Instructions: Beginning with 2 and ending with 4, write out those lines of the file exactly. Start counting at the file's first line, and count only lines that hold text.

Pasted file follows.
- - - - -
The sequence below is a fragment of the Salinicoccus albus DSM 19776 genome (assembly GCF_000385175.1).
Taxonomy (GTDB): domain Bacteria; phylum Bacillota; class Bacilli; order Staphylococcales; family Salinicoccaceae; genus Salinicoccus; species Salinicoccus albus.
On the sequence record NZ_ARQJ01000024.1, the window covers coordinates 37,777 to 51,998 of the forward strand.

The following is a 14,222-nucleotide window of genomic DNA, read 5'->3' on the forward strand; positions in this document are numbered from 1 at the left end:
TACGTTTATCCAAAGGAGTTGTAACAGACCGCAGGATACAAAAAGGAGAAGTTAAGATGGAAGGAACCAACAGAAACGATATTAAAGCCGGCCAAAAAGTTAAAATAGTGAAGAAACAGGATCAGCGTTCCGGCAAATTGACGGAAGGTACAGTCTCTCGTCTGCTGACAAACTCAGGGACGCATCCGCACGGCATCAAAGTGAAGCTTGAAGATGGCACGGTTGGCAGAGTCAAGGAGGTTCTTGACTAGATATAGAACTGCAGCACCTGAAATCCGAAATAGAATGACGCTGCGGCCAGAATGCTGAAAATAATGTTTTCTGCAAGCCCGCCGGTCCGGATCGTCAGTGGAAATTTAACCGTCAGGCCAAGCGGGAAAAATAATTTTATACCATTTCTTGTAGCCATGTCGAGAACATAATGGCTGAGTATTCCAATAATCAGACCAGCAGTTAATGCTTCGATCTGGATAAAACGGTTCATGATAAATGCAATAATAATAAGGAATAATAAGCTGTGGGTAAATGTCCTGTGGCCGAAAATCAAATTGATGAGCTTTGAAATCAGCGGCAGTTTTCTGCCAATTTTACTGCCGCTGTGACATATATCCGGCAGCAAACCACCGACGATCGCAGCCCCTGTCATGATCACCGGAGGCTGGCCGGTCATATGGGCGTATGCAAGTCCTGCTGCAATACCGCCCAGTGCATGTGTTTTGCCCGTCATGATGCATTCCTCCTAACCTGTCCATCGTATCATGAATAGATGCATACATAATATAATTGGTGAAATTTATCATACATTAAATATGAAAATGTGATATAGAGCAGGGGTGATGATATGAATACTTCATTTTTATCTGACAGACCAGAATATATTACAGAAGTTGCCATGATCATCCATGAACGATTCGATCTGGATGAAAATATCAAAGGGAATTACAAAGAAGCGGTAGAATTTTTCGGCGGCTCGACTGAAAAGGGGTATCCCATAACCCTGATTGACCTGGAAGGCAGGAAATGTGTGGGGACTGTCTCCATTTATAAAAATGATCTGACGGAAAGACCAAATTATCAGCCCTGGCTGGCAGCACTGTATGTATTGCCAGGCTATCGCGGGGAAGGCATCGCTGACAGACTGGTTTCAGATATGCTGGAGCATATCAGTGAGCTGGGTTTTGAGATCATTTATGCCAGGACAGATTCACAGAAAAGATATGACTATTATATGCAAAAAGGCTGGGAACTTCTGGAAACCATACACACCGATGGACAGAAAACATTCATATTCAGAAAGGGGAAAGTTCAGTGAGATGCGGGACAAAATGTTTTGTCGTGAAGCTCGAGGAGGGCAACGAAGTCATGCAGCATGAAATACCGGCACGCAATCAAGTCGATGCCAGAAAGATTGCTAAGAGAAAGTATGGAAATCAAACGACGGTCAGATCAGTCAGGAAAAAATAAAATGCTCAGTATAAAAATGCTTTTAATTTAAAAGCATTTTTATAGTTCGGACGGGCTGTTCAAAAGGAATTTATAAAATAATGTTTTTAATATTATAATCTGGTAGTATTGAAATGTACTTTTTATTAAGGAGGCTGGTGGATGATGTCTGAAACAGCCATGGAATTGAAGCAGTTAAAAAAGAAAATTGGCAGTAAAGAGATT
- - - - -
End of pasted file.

Taxonomy (GTDB): domain Bacteria; phylum Bacillota; class Bacilli; order Staphylococcales; family Salinicoccaceae; genus Salinicoccus; species Salinicoccus albus.
On the sequence record NZ_ARQJ01000024.1, the window covers coordinates 37,777 to 51,998 of the forward strand.

The following is a 14,222-nucleotide window of genomic DNA, read 5'->3' on the forward strand; positions in this document are numbered from 1 at the left end: